Maldives on brink after bitter presidential election battles | Election news

Maldivian President Ibrahim Mohamed Solih has been declared the winner of a contested presidential primary, but his rival has yet to recognize the election amid allegations of electoral fraud, adding to political uncertainty in the popular Indian Ocean tourist destination.

The ruling Maldivian Democratic Party (MDP) said on Sunday that Solih won 61 percent of the vote, while his opponent Mohamed Nasheed collected 38 percent. The election – held on Saturday – was tense with at least five people arrested for disrupting voting and fights breaking out between rival factions in several polling stations.

The result was a blow to Nasheed, who served as president from 2008 to 2012 and was the Maldives’ first democratically elected leader. Nasheed had hoped for a comeback after a “terrorism” conviction, widely believed to be politically motivated, prevented him from running in the last presidential election.

Solih, who contested the 2018 vote instead of Nasheed, called for unity after Saturday’s primary.

Speaking to a crowd of cheering supporters in the Maldivian capital, Male, the incumbent leader urged his opponent to put his differences behind him.

“The firsts are over. Now is the time to unite and work together to win the presidential election for the MDP,” he said.

But Nasheed’s campaign said it was “still studying the results.”

In a brief statement released late Saturday, the campaign suggested fraud, saying: “We note that Nasheed is leading in most polls, and his opponent is ahead due to a few polls that were extremely over-voted.” Hours earlier, Nasheed’s spokesman, Hassan Latif, said their exit polls showed the former president would win 64 percent of the vote.

“Nasheed has won this election,” he tweeted.

Former President of the Maldives Mohamed Nasheed
Former Maldivian President Mohamed Nasheed at a primary election rally in Male on January 26, 2023. [File: Fayaz Moosa/ Mihaaru via Al Jazeera]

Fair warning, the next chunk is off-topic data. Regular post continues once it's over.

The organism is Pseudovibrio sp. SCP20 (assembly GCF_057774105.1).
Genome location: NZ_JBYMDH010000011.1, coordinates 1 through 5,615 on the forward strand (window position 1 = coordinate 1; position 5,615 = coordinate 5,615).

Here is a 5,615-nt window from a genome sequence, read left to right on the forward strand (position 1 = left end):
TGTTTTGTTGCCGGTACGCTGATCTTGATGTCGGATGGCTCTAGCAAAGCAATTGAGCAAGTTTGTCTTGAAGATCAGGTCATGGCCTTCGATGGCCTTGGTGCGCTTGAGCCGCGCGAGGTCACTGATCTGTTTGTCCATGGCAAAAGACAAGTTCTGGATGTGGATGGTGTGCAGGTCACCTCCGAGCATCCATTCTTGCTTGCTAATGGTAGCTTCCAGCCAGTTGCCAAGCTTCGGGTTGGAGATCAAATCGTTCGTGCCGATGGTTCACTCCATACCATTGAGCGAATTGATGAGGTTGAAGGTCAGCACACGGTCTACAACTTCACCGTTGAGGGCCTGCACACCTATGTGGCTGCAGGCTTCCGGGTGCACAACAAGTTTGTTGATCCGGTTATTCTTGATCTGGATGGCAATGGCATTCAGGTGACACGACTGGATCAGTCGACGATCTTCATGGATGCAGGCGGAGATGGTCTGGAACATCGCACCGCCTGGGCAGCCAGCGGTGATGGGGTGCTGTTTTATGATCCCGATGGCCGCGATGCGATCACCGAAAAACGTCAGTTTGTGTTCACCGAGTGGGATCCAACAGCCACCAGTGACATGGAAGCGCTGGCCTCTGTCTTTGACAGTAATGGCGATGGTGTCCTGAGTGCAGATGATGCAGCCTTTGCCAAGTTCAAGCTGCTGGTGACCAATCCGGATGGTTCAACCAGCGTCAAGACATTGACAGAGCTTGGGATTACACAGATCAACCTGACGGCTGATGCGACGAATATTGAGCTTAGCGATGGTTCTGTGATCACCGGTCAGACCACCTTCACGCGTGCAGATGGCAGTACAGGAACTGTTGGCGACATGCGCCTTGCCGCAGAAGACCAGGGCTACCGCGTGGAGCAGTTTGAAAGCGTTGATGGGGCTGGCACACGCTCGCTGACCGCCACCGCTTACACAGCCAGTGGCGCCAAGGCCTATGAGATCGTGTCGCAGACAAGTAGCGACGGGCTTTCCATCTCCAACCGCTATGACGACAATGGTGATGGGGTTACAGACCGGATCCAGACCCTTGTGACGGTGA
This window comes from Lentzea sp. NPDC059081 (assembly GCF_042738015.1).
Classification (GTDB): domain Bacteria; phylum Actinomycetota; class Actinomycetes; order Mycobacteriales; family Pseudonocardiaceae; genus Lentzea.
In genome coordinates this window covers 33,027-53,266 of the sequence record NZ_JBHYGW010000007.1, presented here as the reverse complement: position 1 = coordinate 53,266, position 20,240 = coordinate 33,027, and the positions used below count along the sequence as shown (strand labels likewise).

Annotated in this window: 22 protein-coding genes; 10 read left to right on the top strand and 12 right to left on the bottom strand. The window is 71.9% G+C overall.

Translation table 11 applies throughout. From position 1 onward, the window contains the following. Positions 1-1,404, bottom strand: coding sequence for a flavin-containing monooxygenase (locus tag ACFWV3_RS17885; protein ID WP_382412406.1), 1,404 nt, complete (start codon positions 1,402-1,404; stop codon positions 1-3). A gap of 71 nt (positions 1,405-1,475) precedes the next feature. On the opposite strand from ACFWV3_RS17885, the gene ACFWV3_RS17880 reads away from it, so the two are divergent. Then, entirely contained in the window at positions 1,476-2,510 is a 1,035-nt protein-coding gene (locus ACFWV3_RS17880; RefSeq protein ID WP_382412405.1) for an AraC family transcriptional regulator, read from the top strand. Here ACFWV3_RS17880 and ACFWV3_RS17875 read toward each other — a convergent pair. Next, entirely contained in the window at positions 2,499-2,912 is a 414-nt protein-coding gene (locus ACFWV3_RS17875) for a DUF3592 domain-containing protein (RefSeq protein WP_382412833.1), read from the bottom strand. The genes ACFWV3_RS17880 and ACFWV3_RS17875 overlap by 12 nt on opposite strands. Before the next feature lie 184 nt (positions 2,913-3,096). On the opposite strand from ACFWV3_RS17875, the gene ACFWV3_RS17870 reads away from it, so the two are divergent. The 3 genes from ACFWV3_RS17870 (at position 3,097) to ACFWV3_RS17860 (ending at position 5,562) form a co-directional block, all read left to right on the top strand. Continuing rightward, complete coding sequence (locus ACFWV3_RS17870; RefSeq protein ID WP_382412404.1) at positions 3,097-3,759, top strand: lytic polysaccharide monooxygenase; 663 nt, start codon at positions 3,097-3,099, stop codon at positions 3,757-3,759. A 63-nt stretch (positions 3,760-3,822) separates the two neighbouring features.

Fraud Claims

The row has sparked fears of a split in the MDP, a party that Nasheed co-founded and which has led a decades-long campaign for democracy in the Maldives. It also raised fears of further turmoil in the island nation of 500,000, four years after Maldivians elected former president Abdullah Yameen, who led a wide-ranging crackdown on dissent, including jailing or forcing into exile almost all of his political opponents.

Nasheed and Solih, childhood friends who opposed Yameen, fell out during the campaign to oust the autocratic leader.

Their rivalry began in 2018 when the MDP’s top decision-making body voted to transfer the party’s presidential ticket from Nasheed to Solih. At the time, Nasheed – whose first stint in power was cut short by a military mutiny and who was sentenced to 13 years in prison on a trumped-up “terrorism” charge – was living in exile.

He reluctantly agreed to Solich’s candidacy, and the veteran politician went on to defeat Yameen in a landslide victory.

Nasheed returned home to a hero’s welcome and won the election for Speaker of Parliament.

But he soon fell out with the president, accusing him of inaction against corruption and violent groups linked to al-Qaeda and ISIS (ISIS).

Solih refutes this and claims he has brought “peace and stability” and “unparalleled development” to the Maldives after decades of turmoil.

Ahead of Saturday’s vote, Nasheed’s campaign warned supporters to be vigilant about attempts to rig the vote.

And on the day itself, Nasheed’s supporters disrupted voting in several polling stations, accusing Solih’s supporters of stuffing ballot boxes. The claims led to fistfights at about four polling stations, with people on Gaddu Island in the southern Gaafu Daalu atoll damaging a ballot box and tearing up some ballot papers. The brawl caused voting to be briefly suspended.

However, the MDP electoral commission insists that the vote went smoothly.

Ibrahim Wahid, the commission’s chairman, called the election “very successful” and said disruptions occurred in only a few of the 245 polling stations. The commission had received 50 complaints about the vote, he told reporters on Sunday, assuring that there were no cases of “double voting”.

He added that 70 percent of about 57,225 eligible voters turned out to vote.

“Great Uncertainty”

Nasheed’s supporters dismissed the assurances.

“This primary was stolen. Support for [Nasheed] it’s clear here,” wrote Twitter user @Mujookeynee, posting a photo of one of the former president’s well-attended campaign rallies in Male.

“The election was rigged… #Anni2023 is still on,” wrote Twitter user @HKurusee, referring to Nasheed by his nickname.

Solih’s supporters, meanwhile, said the president had won fair and square, thanks to his track record on infrastructure projects, including water and sanitation on the scattered islands of the Maldives. They also pointed to his successful governance of the Maldives during the COVID-19 pandemic, as well as the introduction of popular policies such as free university education.

Moosa Latheef, an editor at news website Dhauru, said it was unlikely Nasheed would have won Saturday’s vote given the wide margin.

“Nasheed’s refusal to concede so far does not bode well for our nascent democracy,” he said.

“We are in a period of great uncertainty,” he said. “It’s very difficult to predict what Nasheed can do.”

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